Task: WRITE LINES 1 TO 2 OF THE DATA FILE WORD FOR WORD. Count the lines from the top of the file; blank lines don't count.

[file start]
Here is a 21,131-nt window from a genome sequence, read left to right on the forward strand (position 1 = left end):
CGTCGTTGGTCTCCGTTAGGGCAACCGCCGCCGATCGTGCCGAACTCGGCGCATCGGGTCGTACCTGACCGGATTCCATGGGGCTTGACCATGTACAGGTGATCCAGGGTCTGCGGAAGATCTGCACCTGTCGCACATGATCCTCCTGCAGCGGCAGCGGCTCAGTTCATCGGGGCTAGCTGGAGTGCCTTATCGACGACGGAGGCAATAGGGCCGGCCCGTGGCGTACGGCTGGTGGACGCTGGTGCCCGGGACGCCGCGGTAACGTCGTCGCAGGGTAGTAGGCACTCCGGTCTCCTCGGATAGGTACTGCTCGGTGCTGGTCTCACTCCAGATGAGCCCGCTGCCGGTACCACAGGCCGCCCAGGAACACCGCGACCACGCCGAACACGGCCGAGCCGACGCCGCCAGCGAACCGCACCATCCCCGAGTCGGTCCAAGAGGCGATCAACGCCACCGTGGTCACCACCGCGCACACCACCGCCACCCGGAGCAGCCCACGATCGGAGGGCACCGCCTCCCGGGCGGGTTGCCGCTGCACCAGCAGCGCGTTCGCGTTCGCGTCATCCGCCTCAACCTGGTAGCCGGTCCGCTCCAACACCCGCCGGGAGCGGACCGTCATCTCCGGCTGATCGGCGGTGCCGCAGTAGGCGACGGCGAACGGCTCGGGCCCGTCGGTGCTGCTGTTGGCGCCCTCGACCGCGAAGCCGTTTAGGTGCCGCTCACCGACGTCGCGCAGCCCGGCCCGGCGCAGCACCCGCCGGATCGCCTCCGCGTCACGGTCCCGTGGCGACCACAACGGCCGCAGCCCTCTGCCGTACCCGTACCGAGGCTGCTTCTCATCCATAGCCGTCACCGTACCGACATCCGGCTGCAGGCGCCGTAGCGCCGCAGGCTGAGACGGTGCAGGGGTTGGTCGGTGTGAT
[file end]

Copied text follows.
Here is a 21,131-nt window from a genome sequence, read left to right on the forward strand (position 1 = left end):
CGTCGTTGGTCTCCGTTAGGGCAACCGCCGCCGATCGTGCCGAACTCGGCGCATCGGGTCGTACCTGACCGGATTCCATGGGGCTTGACCATGTACAGGTGATCCAGGGTCTGCGGAAGATCTGCACCTGTCGCACATGATCCTCCTGCAGCGGCAGCGGCTCAGTTCATCGGGGCTAGCTGGAGTGCCTTATCGACGACGGAGGCAATAGGGCCGGCCCGTGGCGTACGGCTGGTGGACGCTGGTGCCCGGGACGCCGCGGTAACGTCGTCGCAGGGTAGTAGGCACTCCGGTCTCCTCGGATAGGTACTGCTCGGTGCTGGTCTCACTCCAGATGAGCCCGCTGCCGGTACCACAGGCCGCCCAGGAACACCGCGACCACGCCGAACACGGCCGAGCCGACGCCGCCAGCGAACCGCACCATCCCCGAGTCGGTCCAAGAGGCGATCAACGCCACCGTGGTCACCACCGCGCACACCACCGCCACCCGGAGCAGCCCACGATCGGAGGGCACCGCCTCCCGGGCGGGTTGCCGCTGCACCAGCAGCGCGTTCGCGTTCGCGTCATCCGCCTCAACCTGGTAGCCGGTCCGCTCCAACACCCGCCGGGAGCGGACCGTCATCTCCGGCTGATCGGCGGTGCCGCAGTAGGCGACGGCGAACGGCTCGGGCCCGTCGGTGCTGCTGTTGGCGCCCTCGACCGCGAAGCCGTTTAGGTGCCGCTCACCGACGTCGCGCAGCCCGGCCCGGCGCAGCACCCGCCGGATCGCCTCCGCGTCACGGTCCCGTGGCGACCACAACGGCCGCAGCCCTCTGCCGTACCCGTACCGAGGCTGCTTCTCATCCATAGCCGTCACCGTACCGACATCCGGCTGCAGGCGCCGTAGCGCCGCAGGCTGAGACGGTGCAGGGGTTGGTCGGTGTGAT